PE0354. STRIKE UP THE BAND (George & Ira Gershwin), restored by Tommy Krasker. 2-Roxbury 79273, Boxed Set w.Elaborate Booklet. Long out-of-print, Final Sealed Copy!
“The two-CD package is the second and by far the most ambitious result of an ongoing plan by Elektra Nonesuch and the Ira Gershwin estate’s Roxbury Recordings to issue authentic versions of all of the Gershwins’ musical theater productions.
‘There wasn’t much to go on when we got started’, said Tommy Krasker, Roxbury’s vice president in charge of production, and the recording’s principal restoration expert. ‘We finally put it together, almost literally piece by piece’, explained Krasker. ‘Fortunately, we had the director’s version of the original Kaufman script, with instructions to the Gershwins as to where the music was to go, and they very much followed his instructions. We also had some lyrics, a few orchestral parts, some piano-vocal scores, and a number of sketches. There was virtually no music to work with, although the lyric sheet had survived’, Krasker said. ‘Kay Swift, a composer and dear friend of George and Ira’s, had, in the ‘40s, reconstructed the song’s refrain from memory. But there was no music for the verse at all, and no one could remember how it went. We could have just used the song’s refrain. But I thought the verse was critical to set up the relationship between the leading man and the leading lady. So I went to Burton Lane, who is, of course, a very great songwriter, a friend of George and Ira’s and a collaborator with Ira’. Krasker asked Lane if he would consider writing new music for Ira’s lyrics to the verse. Lane agreed, and his contribution on the album is the only music that isn’t Gershwin.
Krasker’s assemblage bristles with Gershwin vigor and wit. Equally important, the Ira and Lenore Gershwin trusts, through Roxbury Recordings, provided resolute sponsorship and support in the successful effort to prepare the 1927 STRIKE UP THE BAND.
Roxbury, a proprietary company of the Ira Gershwin estate, was energized by Ira’s widow, Lenore, who, until her death was determined to present the brothers’ entire catalogue of works to the public as George and Ira Gershwin wanted them to be heard.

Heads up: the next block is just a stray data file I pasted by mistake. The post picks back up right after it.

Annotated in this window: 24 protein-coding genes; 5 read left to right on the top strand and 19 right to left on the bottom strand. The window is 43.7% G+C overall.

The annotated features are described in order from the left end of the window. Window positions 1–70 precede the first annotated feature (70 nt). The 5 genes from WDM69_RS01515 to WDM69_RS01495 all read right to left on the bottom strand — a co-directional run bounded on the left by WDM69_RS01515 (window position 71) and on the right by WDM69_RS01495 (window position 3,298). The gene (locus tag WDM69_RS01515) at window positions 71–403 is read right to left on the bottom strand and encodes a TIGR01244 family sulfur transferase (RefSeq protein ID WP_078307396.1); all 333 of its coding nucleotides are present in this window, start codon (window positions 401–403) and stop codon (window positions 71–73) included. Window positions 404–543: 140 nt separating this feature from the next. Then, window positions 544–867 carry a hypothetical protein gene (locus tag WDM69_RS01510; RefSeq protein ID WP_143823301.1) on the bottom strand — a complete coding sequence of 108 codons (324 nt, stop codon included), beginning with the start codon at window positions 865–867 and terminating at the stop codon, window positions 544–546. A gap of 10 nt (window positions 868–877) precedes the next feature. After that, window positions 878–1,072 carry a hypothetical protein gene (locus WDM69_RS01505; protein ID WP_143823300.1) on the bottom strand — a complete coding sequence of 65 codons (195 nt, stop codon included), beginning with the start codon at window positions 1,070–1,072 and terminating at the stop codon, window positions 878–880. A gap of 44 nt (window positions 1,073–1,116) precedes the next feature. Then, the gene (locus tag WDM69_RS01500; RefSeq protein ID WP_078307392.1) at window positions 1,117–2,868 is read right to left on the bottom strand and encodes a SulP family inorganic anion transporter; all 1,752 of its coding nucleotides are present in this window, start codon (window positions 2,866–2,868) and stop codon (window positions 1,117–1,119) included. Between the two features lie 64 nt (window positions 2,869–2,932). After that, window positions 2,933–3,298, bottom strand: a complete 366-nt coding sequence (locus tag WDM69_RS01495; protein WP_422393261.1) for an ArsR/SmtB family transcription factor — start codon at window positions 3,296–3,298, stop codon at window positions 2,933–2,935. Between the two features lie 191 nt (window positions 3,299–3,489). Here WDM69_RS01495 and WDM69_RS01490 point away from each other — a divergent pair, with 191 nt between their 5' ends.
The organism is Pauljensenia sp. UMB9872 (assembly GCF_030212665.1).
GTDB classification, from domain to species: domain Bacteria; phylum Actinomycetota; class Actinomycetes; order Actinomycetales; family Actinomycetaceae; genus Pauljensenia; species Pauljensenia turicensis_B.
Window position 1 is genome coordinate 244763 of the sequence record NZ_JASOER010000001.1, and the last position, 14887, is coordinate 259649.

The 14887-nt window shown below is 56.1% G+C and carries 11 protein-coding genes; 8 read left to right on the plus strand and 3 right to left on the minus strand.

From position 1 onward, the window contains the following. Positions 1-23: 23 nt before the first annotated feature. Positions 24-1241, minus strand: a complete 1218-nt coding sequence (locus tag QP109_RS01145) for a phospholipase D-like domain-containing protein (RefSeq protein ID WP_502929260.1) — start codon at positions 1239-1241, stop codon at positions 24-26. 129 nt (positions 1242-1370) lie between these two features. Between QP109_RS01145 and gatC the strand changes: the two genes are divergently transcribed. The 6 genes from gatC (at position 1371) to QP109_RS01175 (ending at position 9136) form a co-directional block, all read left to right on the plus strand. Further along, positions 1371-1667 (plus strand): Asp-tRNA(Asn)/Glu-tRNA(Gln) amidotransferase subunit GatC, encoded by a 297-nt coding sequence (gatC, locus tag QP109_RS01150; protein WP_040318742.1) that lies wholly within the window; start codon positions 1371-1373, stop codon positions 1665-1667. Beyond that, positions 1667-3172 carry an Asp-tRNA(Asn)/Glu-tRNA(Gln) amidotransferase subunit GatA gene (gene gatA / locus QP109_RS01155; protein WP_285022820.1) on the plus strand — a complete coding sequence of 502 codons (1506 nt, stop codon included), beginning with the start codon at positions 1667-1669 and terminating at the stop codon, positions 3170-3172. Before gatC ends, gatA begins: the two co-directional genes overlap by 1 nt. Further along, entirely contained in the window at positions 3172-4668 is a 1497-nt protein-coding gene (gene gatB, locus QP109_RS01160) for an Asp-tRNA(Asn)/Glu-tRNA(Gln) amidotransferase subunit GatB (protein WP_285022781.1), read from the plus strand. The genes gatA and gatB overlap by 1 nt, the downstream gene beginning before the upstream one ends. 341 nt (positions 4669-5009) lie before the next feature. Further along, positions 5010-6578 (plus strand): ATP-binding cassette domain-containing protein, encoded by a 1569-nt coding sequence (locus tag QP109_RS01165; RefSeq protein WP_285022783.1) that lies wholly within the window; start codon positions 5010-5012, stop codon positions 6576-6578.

The project was undoubtedly aided by the musical aura that pervades the Ira and Lenore Gershwin home in Beverly Hills - the office of Roxbury Recordings. George Gershwin’s piano sits in the living room, and it was here that Ira produced his post-George lyrics in partnerships with, among others, Harold Arlen, Kurt Weill and Jerome Kern. The house next door, now occupied by singer Rosemary Clooney, was the Gershwin brothers’ first Los Angeles residence, and the birthplace of most of the songs they wrote for Hollywood film musicals.
Krasker, a 1981 graduate of Yale, has been with Roxbury since 1986, where his first job was the cataloguing of a treasure trove of Gershwin manuscripts discovered in 1982 at the Warner Bros. Music Warehouse in Secaucus, N.J.
Hearing the unpublished songs is a startling experience. It seems beyond question that once they have been heard and sung-by contemporary performing artists, several new Gershwin works will take their place in the standard repertoire, half a century after their creation. And that will suit Krasker and Roxbury just fine. Lenore Gershwin’s goal, above all else, was to keep the Gershwin music alive and true to its source.”
- Don Heckman, THE LOS ANGELES TIMES, 19 Jan., 1992